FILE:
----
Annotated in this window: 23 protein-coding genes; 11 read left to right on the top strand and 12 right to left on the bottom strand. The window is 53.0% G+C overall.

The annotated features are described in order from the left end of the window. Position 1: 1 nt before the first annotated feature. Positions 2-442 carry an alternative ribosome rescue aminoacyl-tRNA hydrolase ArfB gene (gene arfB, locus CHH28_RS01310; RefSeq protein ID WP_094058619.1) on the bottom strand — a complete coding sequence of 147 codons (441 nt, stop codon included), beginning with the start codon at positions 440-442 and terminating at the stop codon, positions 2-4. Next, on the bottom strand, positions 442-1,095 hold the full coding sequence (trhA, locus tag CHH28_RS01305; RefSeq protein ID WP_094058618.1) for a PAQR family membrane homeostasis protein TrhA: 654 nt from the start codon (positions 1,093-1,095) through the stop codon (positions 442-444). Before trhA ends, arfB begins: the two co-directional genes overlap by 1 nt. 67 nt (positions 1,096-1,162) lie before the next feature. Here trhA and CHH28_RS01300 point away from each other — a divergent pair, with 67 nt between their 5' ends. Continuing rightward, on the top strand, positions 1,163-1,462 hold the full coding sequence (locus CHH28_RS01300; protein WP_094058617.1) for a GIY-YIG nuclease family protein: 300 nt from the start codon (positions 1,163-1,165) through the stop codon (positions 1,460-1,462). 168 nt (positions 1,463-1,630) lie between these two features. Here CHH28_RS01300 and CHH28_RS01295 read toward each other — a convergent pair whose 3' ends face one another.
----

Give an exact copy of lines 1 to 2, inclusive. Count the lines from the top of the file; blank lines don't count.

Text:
Annotated in this window: 23 protein-coding genes; 11 read left to right on the top strand and 12 right to left on the bottom strand. The window is 53.0% G+C overall.

The annotated features are described in order from the left end of the window. Position 1: 1 nt before the first annotated feature. Positions 2-442 carry an alternative ribosome rescue aminoacyl-tRNA hydrolase ArfB gene (gene arfB, locus CHH28_RS01310; RefSeq protein ID WP_094058619.1) on the bottom strand — a complete coding sequence of 147 codons (441 nt, stop codon included), beginning with the start codon at positions 440-442 and terminating at the stop codon, positions 2-4. Next, on the bottom strand, positions 442-1,095 hold the full coding sequence (trhA, locus tag CHH28_RS01305; RefSeq protein ID WP_094058618.1) for a PAQR family membrane homeostasis protein TrhA: 654 nt from the start codon (positions 1,093-1,095) through the stop codon (positions 442-444). Before trhA ends, arfB begins: the two co-directional genes overlap by 1 nt. 67 nt (positions 1,096-1,162) lie before the next feature. Here trhA and CHH28_RS01300 point away from each other — a divergent pair, with 67 nt between their 5' ends. Continuing rightward, on the top strand, positions 1,163-1,462 hold the full coding sequence (locus CHH28_RS01300; protein WP_094058617.1) for a GIY-YIG nuclease family protein: 300 nt from the start codon (positions 1,163-1,165) through the stop codon (positions 1,460-1,462). 168 nt (positions 1,463-1,630) lie between these two features. Here CHH28_RS01300 and CHH28_RS01295 read toward each other — a convergent pair whose 3' ends face one another.